As Thanksgiving and Christmas approached, Popcorn’s body grew weaker, but his spirits remained high. His friends from Ethos visited him, brought him food, and prayed and laughed with him. The week of his death, Popcorn was surrounded by his closest friends and family members around the clock. Despite his young, tragic death, Popcorn lived and loved with everything he had, and there was no doubt that he was loved by many. When the time came for funeral preparations, Ethos stepped up again. Their members generously funded the funeral and invited Popcorn’s family to a potluck dinner afterward.

The memorial service was held on a chilly night in January and the room was packed with a mosaic of African-American members of Popcorn’s family and members of Ethos who are primarily white and in their 20s. Tears, laughter, hugs, and memories were shared and it was clear that this was a glimpse of the “beloved community” that Martin Luther King, Jr. spoke about so eloquently. Afterward, everyone gathered together for a huge meal where there was singing, storytelling, and more laughter and tears. Members from Popcorn’s family were deeply moved and told Ethos, “We’ll see you at your church on Sunday!”

Earlier this week, I received a call from a librarian, “Francis,” in Sumner County. She told me that she had recently taken in a homeless couple. “The guy is 23 and the girl is 20 and nine months pregnant,” she said. “Both are mentally handicapped.” Francis is a single mother with three children, two of whom are living at home. Her family has embraced the couple and converted their living room into a nursery. I asked Francis what we could do to help. “Well, we have all of the baby things they need, I signed them up for Food Stamps, WIC, and TennCare, and we’ve been watching videos about birthing, nursing, and parenting. The 23-year-old has been looking for work and has applied at Goodwill, but we are taking care of them and they are welcome to stay at the house right now. I want to eventually help them get back on their feet, but the baby is due any day, so we’re taking it one step at a time.” I was stunned. A librarian who is also a single mother and probably struggles financially herself, had taken in a pregnant handicapped couple in need. We talked for some time, going over resources, housing possibilities, and their situation. Francis said she wants the couple to have support and thinks this might be the first time they’ve been in a trusting, healthy relationship with someone else. She explained that she was just doing what needed to be done. I told her that we would support them any way we could and we talked about how one of the “common denominators” of homelessness is, to use a Wendell Berry term, “community disintegration.” If a falling away of community contributes to someone becoming homeless, then part of the solution must be building community back around the person.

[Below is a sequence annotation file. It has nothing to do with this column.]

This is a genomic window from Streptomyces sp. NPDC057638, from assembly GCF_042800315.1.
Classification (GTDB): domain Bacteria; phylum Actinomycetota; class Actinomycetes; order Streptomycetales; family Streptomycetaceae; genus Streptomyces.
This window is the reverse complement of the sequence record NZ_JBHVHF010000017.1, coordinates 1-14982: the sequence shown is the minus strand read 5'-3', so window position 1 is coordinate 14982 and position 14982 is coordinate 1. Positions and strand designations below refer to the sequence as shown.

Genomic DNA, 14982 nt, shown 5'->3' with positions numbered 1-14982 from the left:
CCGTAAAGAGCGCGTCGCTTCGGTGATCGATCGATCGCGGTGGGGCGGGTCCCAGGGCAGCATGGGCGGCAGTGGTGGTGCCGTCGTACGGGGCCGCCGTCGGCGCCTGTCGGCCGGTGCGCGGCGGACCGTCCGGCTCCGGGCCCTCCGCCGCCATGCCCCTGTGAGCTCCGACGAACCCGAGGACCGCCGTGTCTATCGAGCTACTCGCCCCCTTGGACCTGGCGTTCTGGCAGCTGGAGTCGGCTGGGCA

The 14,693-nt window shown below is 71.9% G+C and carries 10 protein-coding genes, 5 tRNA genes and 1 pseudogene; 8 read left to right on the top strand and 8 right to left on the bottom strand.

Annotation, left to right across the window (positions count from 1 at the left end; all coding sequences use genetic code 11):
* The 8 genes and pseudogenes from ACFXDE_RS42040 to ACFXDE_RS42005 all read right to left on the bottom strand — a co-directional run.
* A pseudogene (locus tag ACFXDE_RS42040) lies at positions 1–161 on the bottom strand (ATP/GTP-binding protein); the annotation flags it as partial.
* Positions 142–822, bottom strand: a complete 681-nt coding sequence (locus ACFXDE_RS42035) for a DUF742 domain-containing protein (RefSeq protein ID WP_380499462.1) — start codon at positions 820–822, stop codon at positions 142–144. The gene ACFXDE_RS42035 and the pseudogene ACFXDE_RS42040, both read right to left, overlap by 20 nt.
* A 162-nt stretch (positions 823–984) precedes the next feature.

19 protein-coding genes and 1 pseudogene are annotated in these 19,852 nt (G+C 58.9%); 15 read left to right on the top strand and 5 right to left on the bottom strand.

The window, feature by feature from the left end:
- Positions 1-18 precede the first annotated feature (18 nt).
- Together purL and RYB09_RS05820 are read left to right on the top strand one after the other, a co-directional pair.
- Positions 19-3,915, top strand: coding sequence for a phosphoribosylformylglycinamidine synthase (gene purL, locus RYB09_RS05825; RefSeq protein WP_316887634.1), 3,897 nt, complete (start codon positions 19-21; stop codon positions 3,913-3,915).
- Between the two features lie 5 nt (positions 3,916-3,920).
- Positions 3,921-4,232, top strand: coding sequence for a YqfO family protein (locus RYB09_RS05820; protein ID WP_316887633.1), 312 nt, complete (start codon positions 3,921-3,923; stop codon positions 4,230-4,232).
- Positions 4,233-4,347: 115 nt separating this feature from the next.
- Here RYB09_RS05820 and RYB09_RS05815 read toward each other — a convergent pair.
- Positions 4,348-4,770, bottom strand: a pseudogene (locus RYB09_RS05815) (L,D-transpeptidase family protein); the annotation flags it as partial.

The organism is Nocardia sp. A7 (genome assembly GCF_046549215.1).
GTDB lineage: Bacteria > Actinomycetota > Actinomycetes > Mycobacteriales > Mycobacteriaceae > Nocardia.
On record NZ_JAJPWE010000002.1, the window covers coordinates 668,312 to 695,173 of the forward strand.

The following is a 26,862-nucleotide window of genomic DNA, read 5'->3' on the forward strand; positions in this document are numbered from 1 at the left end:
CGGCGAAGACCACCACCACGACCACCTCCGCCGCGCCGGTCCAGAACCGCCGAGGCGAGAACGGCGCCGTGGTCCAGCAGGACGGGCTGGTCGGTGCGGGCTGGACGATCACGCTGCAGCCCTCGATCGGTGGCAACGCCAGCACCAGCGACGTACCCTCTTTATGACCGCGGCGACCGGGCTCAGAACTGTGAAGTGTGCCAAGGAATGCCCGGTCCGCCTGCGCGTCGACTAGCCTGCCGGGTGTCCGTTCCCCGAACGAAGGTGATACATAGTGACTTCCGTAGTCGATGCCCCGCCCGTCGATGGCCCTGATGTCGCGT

Ethos didn’t see Popcorn as a “problem to be fixed,” and Francis didn’t see the homeless couple as a charity project. Both Ethos and Francis fully embraced these individuals and committed to journeying with them through thick and thin. Popcorn passed away and there is no telling what is in store for the soon-to-be-parents, but true mercy and love are never contingent on outcomes and results. In other words, if we glue together all the cracks of the world, how will the light get in?

Oscar Romero, former Archbishop of the capitol of El Salvador, was fiercely committed to standing beside the impoverished and oppressed and even publically condemned his country’s corrupt government and military from the pulpit. He was finally assassinated by government allies in 1980 while celebrating Mass. The “Romero Prayer” was later composed in his memory and reads, “We cannot do everything, and there is a sense of liberation in realizing this. This enables us to do something, and to do it very well. It may be incomplete, but it is a beginning, a step along the way, an opportunity for the Lord’s grace to enter and do the rest. We may never see the end results, but that is the difference between the master builder and the worker. We are workers, not master builders, ministers, not messiahs. We are prophets of a future not our own.”

May we all have the courage to take a step in the direction of embracing others, living among the cracks, and rejoicing in the glimpses of hope, hospitality, and community discovered therein.

Parables for Lent